Bank of Canada Governor Stephen Poloz

“The country’s banking system and financial market infrastructures are strong enough to deal with the situation,” Poloz said before taking questions on a conference call with reporters. “To be clear, the pandemic remains a massive economic and financial challenge, possibly the largest of our lifetimes, and it will leave higher levels of debt in its wake.”

Still, thanks to decent economic growth during the past few years and the hundreds of billions of dollars in emergency funds that Ottawa is pushing into the economy, the governor said he was “confident that a strong financial system will help Canada emerge from this episode in relatively good shape.”

Unlike many of its peers, Canada’s central bank doesn’t have any regulatory authority over financial institutions. But it does have moral authority, and it wields the country’s most impressive array of economic researchers. Thus, the FSR is an important instrument of policy, since central bankers use it to try to guide behaviour, just as they attempt to steer spending habits by raising and lowering interest rates.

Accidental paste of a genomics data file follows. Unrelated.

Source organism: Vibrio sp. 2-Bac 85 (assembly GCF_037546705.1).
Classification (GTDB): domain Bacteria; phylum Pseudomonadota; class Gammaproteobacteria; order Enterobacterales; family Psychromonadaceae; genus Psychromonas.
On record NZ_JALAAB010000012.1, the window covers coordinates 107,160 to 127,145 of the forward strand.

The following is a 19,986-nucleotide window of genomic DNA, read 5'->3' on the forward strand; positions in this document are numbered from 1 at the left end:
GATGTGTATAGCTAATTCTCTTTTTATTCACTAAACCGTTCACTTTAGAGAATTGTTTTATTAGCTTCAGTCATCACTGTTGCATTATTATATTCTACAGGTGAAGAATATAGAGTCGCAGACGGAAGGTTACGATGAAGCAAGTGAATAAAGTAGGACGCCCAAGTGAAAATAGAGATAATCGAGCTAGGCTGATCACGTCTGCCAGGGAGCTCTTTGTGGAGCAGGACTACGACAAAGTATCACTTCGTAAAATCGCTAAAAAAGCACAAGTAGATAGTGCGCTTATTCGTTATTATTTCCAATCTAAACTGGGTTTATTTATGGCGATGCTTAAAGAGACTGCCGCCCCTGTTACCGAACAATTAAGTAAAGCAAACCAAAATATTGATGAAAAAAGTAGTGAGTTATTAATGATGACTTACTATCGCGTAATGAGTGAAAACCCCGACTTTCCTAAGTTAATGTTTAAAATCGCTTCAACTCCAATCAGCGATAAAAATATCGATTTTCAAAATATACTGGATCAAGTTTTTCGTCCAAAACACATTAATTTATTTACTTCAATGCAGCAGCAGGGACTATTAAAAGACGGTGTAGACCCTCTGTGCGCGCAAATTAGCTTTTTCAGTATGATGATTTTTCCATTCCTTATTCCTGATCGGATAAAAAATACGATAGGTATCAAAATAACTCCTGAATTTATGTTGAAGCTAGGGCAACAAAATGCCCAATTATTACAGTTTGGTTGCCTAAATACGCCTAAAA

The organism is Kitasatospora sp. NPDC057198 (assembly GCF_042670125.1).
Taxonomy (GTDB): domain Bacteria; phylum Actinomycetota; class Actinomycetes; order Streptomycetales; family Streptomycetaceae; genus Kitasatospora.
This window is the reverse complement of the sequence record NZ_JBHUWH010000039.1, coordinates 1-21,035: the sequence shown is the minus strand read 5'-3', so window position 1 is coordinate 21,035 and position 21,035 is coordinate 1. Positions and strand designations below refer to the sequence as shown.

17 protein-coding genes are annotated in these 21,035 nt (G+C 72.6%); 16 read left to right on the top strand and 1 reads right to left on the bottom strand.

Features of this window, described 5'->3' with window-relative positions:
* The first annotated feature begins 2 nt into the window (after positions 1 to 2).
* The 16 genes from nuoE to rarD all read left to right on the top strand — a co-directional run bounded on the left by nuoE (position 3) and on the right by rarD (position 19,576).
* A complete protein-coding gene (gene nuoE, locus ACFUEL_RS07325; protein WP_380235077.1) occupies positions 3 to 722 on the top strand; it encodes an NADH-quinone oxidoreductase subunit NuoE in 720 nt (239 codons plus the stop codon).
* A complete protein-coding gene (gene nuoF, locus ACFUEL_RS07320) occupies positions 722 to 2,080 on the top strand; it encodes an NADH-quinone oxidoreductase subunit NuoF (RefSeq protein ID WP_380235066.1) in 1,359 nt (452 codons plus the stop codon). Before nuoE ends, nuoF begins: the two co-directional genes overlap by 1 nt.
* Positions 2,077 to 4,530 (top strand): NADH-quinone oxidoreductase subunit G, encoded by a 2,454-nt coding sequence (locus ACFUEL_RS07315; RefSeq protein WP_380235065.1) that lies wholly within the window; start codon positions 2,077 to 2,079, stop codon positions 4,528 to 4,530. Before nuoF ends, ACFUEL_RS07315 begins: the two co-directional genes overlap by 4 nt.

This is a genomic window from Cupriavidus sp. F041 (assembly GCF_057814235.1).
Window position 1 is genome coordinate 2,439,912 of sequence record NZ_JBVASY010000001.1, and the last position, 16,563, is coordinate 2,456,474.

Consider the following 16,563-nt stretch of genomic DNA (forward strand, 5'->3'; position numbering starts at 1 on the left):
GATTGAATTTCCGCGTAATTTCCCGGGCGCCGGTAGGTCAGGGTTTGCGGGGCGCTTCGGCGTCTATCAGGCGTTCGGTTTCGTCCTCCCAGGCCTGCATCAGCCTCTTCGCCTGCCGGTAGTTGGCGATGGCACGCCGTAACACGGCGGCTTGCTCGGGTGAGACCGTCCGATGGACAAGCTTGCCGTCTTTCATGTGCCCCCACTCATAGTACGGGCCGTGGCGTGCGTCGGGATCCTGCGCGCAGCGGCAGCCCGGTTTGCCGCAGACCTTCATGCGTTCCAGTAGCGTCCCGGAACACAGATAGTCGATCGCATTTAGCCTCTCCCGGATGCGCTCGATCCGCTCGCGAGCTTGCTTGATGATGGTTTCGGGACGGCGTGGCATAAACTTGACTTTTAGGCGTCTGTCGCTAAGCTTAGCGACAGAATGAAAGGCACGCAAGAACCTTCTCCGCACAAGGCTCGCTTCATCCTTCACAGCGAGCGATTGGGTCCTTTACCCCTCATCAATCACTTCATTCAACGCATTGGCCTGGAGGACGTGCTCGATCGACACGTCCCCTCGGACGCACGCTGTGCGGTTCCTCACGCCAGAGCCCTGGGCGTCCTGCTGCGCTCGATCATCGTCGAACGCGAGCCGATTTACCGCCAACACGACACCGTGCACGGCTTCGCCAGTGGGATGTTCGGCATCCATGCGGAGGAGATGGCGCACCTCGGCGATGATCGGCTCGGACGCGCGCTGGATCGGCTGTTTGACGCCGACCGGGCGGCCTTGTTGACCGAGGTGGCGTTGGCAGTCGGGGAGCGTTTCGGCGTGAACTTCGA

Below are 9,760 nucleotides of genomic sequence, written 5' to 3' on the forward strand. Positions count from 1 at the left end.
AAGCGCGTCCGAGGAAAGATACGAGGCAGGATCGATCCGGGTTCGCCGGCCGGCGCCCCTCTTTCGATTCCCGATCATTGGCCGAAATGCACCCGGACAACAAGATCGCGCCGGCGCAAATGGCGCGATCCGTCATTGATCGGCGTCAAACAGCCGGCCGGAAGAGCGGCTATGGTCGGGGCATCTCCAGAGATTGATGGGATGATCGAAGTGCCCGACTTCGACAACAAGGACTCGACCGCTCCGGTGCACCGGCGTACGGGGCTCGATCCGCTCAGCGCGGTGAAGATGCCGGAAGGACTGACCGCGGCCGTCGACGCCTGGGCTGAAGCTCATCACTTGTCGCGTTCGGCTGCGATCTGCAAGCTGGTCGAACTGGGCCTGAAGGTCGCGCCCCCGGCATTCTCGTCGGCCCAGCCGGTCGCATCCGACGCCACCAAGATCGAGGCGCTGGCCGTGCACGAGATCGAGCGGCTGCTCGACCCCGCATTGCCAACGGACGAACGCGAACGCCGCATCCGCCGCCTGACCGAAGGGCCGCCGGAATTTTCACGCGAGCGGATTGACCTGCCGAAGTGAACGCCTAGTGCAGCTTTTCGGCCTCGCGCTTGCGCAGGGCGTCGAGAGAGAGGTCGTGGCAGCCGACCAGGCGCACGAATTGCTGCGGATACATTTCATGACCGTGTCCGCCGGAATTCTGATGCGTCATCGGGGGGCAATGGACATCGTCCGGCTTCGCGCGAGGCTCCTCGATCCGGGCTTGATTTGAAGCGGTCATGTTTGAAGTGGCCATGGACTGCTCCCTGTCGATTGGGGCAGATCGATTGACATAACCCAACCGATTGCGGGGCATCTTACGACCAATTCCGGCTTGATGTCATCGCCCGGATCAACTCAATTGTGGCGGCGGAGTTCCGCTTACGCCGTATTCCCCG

Normally, the annual FSR is a warning mechanism. The Bank of Canada flags vulnerabilities it thinks could lead to pain in the event of a shock. Since we’re currently living through such a shock, this year’s review was more of a “state of play,” as Toronto-Dominion Bank economist Brian DePratto observed. “Vulnerabilities abound, but on balance the bank appears to be cautiously optimistic that the system can handle the current and emerging stresses,” he said in a note to his clients.

The Big Six and the hefty cash reserves they must maintain to satisfy federal regulations are a firebreak in this crisis

Policy-makers are confident that they have avoided a credit crunch, albeit only because they took the unprecedented step of creating tens of billions of dollars to buy government bonds and company debt. The policy seems to be working, since interest rates, which spiked in March as investors retreated when the coronavirus spread through Europe and North America, have returned to pre-crisis levels.